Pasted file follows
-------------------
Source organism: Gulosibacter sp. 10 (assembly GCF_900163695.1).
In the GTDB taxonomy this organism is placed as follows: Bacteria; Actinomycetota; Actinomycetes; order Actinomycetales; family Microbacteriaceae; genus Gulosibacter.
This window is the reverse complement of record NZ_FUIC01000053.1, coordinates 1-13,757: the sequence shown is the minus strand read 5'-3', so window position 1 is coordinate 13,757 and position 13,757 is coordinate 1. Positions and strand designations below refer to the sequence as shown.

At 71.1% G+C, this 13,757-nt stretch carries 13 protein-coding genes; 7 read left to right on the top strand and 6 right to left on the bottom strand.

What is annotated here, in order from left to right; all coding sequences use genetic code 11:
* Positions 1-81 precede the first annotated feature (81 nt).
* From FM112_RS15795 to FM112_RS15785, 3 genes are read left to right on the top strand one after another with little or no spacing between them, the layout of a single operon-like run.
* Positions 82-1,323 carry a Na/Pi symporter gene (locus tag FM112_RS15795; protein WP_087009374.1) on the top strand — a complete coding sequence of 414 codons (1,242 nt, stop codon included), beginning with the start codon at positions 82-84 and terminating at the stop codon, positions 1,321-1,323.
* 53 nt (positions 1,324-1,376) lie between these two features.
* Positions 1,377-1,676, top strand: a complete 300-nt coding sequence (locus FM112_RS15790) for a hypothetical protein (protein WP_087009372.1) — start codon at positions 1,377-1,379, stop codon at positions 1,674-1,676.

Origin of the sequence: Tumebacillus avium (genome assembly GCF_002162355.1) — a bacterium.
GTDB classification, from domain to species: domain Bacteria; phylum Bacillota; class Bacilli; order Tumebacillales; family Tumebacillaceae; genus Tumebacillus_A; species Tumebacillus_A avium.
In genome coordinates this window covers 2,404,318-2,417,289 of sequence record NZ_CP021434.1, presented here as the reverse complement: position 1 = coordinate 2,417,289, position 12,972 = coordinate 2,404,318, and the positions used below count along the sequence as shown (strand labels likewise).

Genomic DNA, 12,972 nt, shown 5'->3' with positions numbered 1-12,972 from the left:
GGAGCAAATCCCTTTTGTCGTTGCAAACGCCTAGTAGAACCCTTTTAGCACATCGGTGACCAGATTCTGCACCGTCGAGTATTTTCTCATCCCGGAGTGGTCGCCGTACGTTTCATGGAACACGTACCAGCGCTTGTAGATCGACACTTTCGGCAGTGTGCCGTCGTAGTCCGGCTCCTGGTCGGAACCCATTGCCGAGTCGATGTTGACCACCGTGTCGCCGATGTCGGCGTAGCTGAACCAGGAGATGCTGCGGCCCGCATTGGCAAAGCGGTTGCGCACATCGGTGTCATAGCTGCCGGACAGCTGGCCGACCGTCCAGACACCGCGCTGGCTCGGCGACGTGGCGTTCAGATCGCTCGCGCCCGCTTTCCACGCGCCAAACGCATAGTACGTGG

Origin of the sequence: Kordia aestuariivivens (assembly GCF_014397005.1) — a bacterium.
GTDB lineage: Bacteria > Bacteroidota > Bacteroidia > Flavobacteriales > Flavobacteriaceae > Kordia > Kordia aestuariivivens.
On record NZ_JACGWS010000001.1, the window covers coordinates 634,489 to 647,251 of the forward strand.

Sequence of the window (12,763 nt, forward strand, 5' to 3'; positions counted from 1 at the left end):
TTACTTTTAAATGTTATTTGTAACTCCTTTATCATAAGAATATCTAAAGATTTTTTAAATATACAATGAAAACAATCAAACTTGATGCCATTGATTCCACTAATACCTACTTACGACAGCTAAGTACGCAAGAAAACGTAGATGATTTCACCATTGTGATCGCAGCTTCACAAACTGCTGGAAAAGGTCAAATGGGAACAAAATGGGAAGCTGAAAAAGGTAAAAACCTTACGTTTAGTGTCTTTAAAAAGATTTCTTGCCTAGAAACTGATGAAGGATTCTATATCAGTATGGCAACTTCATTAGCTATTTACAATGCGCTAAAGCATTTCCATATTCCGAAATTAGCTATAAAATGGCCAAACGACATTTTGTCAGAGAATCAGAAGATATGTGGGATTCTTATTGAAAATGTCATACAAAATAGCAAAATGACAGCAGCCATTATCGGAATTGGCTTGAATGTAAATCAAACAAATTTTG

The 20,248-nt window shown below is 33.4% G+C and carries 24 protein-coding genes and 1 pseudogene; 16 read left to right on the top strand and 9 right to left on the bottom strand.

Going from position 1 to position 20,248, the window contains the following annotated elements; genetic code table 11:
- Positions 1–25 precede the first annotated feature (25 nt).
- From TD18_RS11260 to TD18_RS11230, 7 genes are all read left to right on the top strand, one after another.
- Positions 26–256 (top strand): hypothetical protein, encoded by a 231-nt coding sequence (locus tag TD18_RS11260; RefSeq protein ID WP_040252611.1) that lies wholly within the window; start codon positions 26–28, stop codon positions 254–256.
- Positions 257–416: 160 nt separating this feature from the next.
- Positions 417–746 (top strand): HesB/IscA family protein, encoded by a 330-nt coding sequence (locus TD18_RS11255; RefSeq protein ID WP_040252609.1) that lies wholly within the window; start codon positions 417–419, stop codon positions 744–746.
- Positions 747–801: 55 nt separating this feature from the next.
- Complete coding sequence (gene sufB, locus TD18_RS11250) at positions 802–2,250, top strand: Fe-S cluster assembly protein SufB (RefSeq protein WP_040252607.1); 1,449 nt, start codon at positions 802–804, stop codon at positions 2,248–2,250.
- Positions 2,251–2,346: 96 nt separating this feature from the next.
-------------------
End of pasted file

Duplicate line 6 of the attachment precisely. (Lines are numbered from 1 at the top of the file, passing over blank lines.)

* Positions 1-81 precede the first annotated feature (81 nt).